By Thomas J. Lee
Have you ever thought about the imagery of fire in leadership?
Fire comes up often in the thinking and casual conversation of leaders, especially in business. When I speak of fire, it's the noun for combustion I have in mind—not the verb for dismissal.
For example, after a long day, you may tell a friend that you were “putting out fires all day.”
Or you may anticipate resistance to a proposal by saying you expect “a firestorm of opposition” or "some fiery criticism."
In better circumstances, you may come back from a terrific workshop or conference “all fired up” to put some new ideas into practice.
If you are trying to persuade people to embrace a new product or priority, you may speak of “lighting a prairie fire” of support for it.
I have found two other fire-related images particularly helpful. That is because they draw such a vivid contrast between a popular but ineffectual approach to motivation and a less popular but spectacularly successful approach.
The imagery for the popular, so-so approach is to “light a fire under” a person. We have all used that phrasing. Essentially, it refers to motivating someone from the outside in.
Follow that logic, and you soon rely on extrinsic inducements for people: rewarding Jones with a bonus and penalizing Smith by sidelining her for a promotion. Both, of course, are common. But here’s the thing: While they may affect the work that people are doing in the short term, they rarely lead to extraordinary and sustained levels of engagement over the long term. So you miss out on the creativity and innovation they can bring to their work.
Moreover, your own reputation is riding in the balance; your capability and disposition, as perceived by others, will not be what you want it to be. People will likely see you as unfeeling, uncaring, bossy, and just plain awful. That isn’t exactly an algorithm for building a top-tier team.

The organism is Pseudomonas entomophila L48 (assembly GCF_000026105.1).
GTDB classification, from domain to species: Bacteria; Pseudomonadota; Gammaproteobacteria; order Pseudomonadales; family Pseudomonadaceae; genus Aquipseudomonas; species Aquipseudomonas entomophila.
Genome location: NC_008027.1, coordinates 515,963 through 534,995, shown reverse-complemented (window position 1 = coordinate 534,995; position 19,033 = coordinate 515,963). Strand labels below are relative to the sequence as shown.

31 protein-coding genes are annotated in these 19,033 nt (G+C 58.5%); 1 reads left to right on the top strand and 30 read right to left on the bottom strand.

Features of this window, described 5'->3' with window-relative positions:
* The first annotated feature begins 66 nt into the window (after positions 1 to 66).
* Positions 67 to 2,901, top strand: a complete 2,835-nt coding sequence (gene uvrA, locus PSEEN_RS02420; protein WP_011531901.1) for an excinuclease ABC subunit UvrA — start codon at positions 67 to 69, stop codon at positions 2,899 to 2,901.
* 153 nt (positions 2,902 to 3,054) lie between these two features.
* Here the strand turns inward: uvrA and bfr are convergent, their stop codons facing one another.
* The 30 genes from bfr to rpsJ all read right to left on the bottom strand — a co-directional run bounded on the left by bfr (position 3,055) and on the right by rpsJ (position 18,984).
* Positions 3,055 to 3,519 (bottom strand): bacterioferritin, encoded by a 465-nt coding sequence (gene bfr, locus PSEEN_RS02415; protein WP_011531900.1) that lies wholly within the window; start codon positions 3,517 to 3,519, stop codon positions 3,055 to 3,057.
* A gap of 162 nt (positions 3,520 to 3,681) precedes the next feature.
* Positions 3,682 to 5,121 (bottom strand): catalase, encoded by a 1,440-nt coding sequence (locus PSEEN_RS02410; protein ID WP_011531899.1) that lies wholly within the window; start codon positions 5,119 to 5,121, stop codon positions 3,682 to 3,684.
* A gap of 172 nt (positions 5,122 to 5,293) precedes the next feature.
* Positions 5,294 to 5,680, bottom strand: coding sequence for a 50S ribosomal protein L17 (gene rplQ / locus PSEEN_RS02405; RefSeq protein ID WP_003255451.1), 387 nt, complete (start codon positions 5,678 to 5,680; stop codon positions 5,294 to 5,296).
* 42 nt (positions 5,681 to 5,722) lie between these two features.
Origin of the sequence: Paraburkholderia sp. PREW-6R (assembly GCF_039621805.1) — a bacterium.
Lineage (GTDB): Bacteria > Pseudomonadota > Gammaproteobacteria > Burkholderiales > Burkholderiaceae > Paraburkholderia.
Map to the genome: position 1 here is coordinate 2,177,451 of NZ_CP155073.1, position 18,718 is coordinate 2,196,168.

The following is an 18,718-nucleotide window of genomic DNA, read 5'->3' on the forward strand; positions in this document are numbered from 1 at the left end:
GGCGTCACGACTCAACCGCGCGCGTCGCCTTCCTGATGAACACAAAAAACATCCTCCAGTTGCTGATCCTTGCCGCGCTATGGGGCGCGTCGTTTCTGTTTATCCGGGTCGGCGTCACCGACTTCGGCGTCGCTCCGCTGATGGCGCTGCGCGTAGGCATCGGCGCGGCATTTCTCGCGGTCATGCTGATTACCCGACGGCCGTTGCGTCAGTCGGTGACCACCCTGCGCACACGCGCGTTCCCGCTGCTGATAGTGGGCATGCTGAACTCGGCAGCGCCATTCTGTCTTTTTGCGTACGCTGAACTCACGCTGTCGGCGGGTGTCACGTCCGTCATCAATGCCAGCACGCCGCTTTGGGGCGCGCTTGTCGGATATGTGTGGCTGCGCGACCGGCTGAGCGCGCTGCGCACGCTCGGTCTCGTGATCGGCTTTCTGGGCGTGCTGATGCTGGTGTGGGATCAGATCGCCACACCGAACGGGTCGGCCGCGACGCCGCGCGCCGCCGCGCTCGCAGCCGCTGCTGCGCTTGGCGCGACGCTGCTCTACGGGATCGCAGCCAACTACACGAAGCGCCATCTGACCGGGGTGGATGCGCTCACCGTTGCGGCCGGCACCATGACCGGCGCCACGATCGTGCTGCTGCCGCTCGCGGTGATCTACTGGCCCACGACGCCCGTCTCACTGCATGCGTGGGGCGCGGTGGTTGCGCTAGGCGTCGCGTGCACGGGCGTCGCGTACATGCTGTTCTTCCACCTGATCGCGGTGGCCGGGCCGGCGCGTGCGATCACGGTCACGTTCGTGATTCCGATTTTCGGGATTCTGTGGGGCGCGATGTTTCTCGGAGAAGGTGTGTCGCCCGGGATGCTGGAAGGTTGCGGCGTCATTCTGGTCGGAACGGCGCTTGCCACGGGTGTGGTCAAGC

On the other hand, the imagery for the spectacularly successful approach is to “light a fire inside” a person. It refers to motivating someone from the inside out. Follow this logic, and you find yourself reaching for intrinsic inducements: the joy of camaraderie, the excitement of working with talented peers, the satisfaction of reaching an ambitious goal, the beauty of work well done. This is much better.
Now, be forewarned: The better approach does not come without some risk. The risk is in assuming or convincing yourself that the intrinsic reward is real if it actually isn't, if people don't truly feel the satisfaction but instead feel neglect because they didn't receive any reward—intrinsic or extrinsic. That's an easy error for leaders to commit. Indeed it’s so easy it happens almost by default. On the other hand, if the intrinsic satisfaction is genuine, and if it is credible, it can be a very, very powerful motivator.
You actually know all this from your own experience, and so do I. Moreover, if you have gone through one of our Master Class or Servant Leader classes, you'll recall that we begin by asking everyone to describe the coolest project or team they ever worked on. Nine times out of ten, they describe something that gave them enormous pride and satisfaction. It's rare for anyone to speak in terms of a monetary bonus or a raise or a promotion as part of the cool factor.
So it’s under, or it’s inside. Just two words, two prepositions, themselves unrelated to fire, but when coupled with the imagery of fire, they are enough to separate an uncommonly good approach from a commonly bad one.
Don’t try to light a fire under people. Instead, light a fire inside them. You'll be glad you did, and so will they.